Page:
Engineering Bulletin

When to Fret about Fretting Corrosion

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What is Fretting Corrosion?

Fretting corrosion refers to the damage of uneven material surfaces in contact with one another. These uneven surfaces, also known as asperities, appear to be smooth but a microscope would reveal their sharp grooves and rough pits.

Fretting is caused by oscillatory slip and rapid repeated motion that causes contact between the two surfaces. While the surfaces are often not designed to touch, even the slightest amount of contact—for instance, an amplitude of motion as little as 3×10-9m—could eventually lead to fretting corrosion.

This contact can be caused by vibration under a load or pressure fluctuations in tight-fitting parts. Within the hose industry, we often see fretting corrosion on the hose as a result of constant contact with the braid.

A Word About the Term “Corrosion”

Strictly speaking, corrosion is meant to refer to damage caused by chemical attack. Fretting corrosion is therefore, at its most basic, mechanical damage.

However, as the two surfaces rub against one another, fresh surfaces become exposed. Oxidation occurs and oxide debris soon forms. In stainless steel, iron oxide can develop, which lends a reddish color to the area affected. The image below shows fretting on a material.

Fretting Corrosion - Penflex Corporation

A Word on “Braid Wear”

Depending on the material or application used, fretting can have abrasive wear, adhesive wear, or both. Abrasive wear occurs when a surface slides across another surface, the former having a rougher surface than the latter. This causes material loss on the softer surface. Adhesive wear occurs during direct frictional contact whereby both surfaces begin to lose material fragments. This type of wear can increase roughness and create protrusions. Since the fragments cannot escape contact during fretting, they further contribute to wear.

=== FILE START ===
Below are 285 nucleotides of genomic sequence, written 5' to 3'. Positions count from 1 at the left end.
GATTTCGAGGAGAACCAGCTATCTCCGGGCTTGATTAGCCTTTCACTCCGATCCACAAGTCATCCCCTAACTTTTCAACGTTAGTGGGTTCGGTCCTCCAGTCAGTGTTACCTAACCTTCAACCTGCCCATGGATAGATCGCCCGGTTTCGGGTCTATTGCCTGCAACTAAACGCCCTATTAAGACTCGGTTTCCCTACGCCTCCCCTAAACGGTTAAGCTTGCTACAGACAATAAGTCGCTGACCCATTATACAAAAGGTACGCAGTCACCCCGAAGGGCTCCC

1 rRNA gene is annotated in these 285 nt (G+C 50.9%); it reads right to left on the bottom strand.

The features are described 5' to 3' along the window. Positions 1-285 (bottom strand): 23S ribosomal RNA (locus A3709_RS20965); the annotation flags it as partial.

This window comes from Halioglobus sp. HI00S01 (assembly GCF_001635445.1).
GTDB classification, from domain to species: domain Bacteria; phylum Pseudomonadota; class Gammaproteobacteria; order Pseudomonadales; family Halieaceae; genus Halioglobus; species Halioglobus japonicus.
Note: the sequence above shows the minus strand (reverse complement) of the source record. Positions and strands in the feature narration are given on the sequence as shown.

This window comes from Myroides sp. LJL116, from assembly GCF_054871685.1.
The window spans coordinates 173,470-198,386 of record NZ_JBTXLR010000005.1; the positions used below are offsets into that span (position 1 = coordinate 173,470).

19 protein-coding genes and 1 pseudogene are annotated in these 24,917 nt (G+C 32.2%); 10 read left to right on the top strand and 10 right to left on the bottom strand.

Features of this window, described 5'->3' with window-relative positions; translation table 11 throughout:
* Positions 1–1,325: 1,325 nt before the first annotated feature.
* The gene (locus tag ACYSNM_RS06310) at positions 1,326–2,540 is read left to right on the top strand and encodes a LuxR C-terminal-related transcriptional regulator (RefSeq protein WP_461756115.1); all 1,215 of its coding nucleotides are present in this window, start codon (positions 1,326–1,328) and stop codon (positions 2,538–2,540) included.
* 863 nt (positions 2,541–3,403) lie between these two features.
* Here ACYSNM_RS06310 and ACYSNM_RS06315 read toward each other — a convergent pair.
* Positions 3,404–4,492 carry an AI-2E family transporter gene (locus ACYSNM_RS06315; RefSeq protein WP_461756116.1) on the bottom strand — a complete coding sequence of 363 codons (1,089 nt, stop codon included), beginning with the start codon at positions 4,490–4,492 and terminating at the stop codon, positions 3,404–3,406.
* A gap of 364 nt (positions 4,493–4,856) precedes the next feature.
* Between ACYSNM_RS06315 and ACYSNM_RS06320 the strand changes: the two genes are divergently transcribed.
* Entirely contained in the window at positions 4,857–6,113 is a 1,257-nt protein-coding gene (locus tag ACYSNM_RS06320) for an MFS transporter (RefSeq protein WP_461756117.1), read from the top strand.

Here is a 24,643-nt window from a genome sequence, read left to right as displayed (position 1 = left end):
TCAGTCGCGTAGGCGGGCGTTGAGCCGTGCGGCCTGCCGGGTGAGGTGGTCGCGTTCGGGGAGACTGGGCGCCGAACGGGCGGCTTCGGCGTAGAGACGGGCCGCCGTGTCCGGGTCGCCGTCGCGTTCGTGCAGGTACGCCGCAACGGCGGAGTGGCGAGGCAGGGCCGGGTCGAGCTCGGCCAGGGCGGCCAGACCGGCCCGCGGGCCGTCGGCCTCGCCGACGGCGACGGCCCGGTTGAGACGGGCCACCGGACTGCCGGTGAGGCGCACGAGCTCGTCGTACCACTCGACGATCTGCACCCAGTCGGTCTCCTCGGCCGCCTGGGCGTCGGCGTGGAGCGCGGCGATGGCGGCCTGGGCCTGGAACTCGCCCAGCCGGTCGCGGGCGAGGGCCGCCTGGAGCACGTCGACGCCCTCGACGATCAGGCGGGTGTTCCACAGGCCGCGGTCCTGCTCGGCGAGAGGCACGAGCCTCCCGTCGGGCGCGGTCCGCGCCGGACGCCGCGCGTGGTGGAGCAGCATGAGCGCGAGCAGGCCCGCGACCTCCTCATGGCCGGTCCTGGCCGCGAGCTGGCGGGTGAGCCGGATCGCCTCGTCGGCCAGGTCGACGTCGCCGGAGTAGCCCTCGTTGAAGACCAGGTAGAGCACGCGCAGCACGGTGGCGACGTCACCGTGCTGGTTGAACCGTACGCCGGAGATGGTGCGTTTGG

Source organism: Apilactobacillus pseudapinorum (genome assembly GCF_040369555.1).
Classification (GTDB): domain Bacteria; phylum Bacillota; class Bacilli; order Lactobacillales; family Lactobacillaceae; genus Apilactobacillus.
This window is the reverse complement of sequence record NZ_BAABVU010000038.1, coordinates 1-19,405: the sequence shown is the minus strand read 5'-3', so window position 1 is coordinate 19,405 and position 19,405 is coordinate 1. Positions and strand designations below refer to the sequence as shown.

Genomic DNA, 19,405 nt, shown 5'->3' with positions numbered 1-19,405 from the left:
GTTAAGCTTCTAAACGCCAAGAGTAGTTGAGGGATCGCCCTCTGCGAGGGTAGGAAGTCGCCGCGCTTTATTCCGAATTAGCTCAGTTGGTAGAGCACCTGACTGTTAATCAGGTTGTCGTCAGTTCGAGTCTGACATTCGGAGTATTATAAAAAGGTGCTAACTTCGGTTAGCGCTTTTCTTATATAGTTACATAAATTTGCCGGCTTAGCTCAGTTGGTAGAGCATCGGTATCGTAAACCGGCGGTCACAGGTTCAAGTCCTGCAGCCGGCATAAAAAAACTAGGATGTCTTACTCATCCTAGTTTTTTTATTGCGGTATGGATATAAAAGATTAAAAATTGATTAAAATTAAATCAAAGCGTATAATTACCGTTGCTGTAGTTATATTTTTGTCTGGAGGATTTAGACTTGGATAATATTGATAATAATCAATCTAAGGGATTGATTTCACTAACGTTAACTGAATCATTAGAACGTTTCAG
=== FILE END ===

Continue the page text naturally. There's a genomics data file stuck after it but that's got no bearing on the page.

When it comes to metal hose, we might also refer to fretting corrosion as “braid wear” as the relative movement between the braid and hose is an example of abrasive wear. The tensile strength of the braid material is higher than that of the hose material—about 100 ksi versus 75 ksi—and thus the hose is “sawed-into” by the stronger wire which acts like a little knife. The image below shows an example of braid wear.

Braid Wear - Penflex Corporation

Factors Contributing to Fretting Corrosion

Like many other types corrosion and wear, the degree of severity on the material(s) depends on many factors including contact load, amplitude, temperature, relative humidity, and inertness of the material(s).

Since fretting corrosion is often mistaken by false brinelling, is it important to make the distinction between both types of wear. The main difference is that false brinelling occurs under lubricated conditions—which is often used to preventing fretting—and fretting corrosion occurs under dry conditions.

How to Reduce Fretting Corrosion

High dynamic cycling applications offer greater likelihood for fretting corrosion, especially when contact is between similar metals. For instance, a stainless steel hose with a stainless steel braid. In situations like these, adding lubrication can reduce the severity of fretting corrosion.

Another option is to use dissimilar material, or if the hose and braid material will be the same, introduce a dissimilar material between the other two surfaces. We might do this by adding a layer of “loose” bronze braid between the stainless steel hose and stainless steel braid which works in the same way as lubrication.

Beyond movement, the outside environment plays a significant role in the rate of fretting corrosion and must be taken into consideration when designing an assembly. For example, in humid conditions, the wear becomes less severe due to the moisture acting as a layer of protective lubricating film.

Ultimately though, it’s regular maintenance and routine material inspections that will defend against corrosion of all types—including fretting—and increase the life span of a hose in service.

For any questions on this bulletin, please reach out and contact us. 

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